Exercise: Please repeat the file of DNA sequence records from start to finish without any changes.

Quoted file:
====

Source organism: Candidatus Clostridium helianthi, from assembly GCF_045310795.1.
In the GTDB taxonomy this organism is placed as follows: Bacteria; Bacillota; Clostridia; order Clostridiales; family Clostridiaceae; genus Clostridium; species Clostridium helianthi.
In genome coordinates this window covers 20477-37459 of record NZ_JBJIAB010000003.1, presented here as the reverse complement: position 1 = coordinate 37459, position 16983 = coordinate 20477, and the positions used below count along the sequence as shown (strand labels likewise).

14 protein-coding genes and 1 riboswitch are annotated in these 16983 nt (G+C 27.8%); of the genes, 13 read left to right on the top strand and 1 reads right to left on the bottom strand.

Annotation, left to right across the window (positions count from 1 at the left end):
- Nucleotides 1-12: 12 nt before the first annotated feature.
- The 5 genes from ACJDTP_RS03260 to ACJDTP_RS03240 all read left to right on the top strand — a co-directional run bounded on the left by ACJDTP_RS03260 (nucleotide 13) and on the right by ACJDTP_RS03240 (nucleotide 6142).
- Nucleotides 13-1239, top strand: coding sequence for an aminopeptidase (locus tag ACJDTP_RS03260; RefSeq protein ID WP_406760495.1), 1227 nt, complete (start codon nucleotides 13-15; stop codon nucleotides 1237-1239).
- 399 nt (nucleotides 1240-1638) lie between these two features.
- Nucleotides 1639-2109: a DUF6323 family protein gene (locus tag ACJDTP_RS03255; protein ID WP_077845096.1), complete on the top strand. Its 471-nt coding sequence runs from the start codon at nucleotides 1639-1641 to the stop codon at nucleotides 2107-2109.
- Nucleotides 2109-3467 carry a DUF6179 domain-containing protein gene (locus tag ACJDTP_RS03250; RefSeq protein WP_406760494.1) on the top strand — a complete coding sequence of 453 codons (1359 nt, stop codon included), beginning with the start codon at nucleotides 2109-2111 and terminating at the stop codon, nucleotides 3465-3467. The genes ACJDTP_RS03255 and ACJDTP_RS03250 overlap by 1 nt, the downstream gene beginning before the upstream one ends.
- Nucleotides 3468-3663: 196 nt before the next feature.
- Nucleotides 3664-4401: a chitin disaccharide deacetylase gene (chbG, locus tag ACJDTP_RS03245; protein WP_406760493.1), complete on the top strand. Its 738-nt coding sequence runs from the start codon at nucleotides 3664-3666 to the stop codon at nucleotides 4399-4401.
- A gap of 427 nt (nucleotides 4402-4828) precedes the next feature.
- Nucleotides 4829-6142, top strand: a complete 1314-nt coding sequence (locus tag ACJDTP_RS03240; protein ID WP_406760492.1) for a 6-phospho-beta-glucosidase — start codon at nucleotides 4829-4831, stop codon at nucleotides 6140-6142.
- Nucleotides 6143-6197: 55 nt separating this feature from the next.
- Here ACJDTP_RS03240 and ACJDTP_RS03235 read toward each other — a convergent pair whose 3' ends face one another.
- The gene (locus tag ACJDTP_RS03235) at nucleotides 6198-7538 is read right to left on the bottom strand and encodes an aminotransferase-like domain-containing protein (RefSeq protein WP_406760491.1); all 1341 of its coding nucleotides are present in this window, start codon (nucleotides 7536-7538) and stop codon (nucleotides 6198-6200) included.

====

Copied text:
Source organism: Candidatus Clostridium helianthi, from assembly GCF_045310795.1.
In the GTDB taxonomy this organism is placed as follows: Bacteria; Bacillota; Clostridia; order Clostridiales; family Clostridiaceae; genus Clostridium; species Clostridium helianthi.
In genome coordinates this window covers 20477-37459 of record NZ_JBJIAB010000003.1, presented here as the reverse complement: position 1 = coordinate 37459, position 16983 = coordinate 20477, and the positions used below count along the sequence as shown (strand labels likewise).

14 protein-coding genes and 1 riboswitch are annotated in these 16983 nt (G+C 27.8%); of the genes, 13 read left to right on the top strand and 1 reads right to left on the bottom strand.

Annotation, left to right across the window (positions count from 1 at the left end):
- Nucleotides 1-12: 12 nt before the first annotated feature.
- The 5 genes from ACJDTP_RS03260 to ACJDTP_RS03240 all read left to right on the top strand — a co-directional run bounded on the left by ACJDTP_RS03260 (nucleotide 13) and on the right by ACJDTP_RS03240 (nucleotide 6142).
- Nucleotides 13-1239, top strand: coding sequence for an aminopeptidase (locus tag ACJDTP_RS03260; RefSeq protein ID WP_406760495.1), 1227 nt, complete (start codon nucleotides 13-15; stop codon nucleotides 1237-1239).
- 399 nt (nucleotides 1240-1638) lie between these two features.
- Nucleotides 1639-2109: a DUF6323 family protein gene (locus tag ACJDTP_RS03255; protein ID WP_077845096.1), complete on the top strand. Its 471-nt coding sequence runs from the start codon at nucleotides 1639-1641 to the stop codon at nucleotides 2107-2109.
- Nucleotides 2109-3467 carry a DUF6179 domain-containing protein gene (locus tag ACJDTP_RS03250; RefSeq protein WP_406760494.1) on the top strand — a complete coding sequence of 453 codons (1359 nt, stop codon included), beginning with the start codon at nucleotides 2109-2111 and terminating at the stop codon, nucleotides 3465-3467. The genes ACJDTP_RS03255 and ACJDTP_RS03250 overlap by 1 nt, the downstream gene beginning before the upstream one ends.
- Nucleotides 3468-3663: 196 nt before the next feature.
- Nucleotides 3664-4401: a chitin disaccharide deacetylase gene (chbG, locus tag ACJDTP_RS03245; protein WP_406760493.1), complete on the top strand. Its 738-nt coding sequence runs from the start codon at nucleotides 3664-3666 to the stop codon at nucleotides 4399-4401.
- A gap of 427 nt (nucleotides 4402-4828) precedes the next feature.
- Nucleotides 4829-6142, top strand: a complete 1314-nt coding sequence (locus tag ACJDTP_RS03240; protein ID WP_406760492.1) for a 6-phospho-beta-glucosidase — start codon at nucleotides 4829-4831, stop codon at nucleotides 6140-6142.
- Nucleotides 6143-6197: 55 nt separating this feature from the next.
- Here ACJDTP_RS03240 and ACJDTP_RS03235 read toward each other — a convergent pair whose 3' ends face one another.
- The gene (locus tag ACJDTP_RS03235) at nucleotides 6198-7538 is read right to left on the bottom strand and encodes an aminotransferase-like domain-containing protein (RefSeq protein WP_406760491.1); all 1341 of its coding nucleotides are present in this window, start codon (nucleotides 7536-7538) and stop codon (nucleotides 6198-6200) included.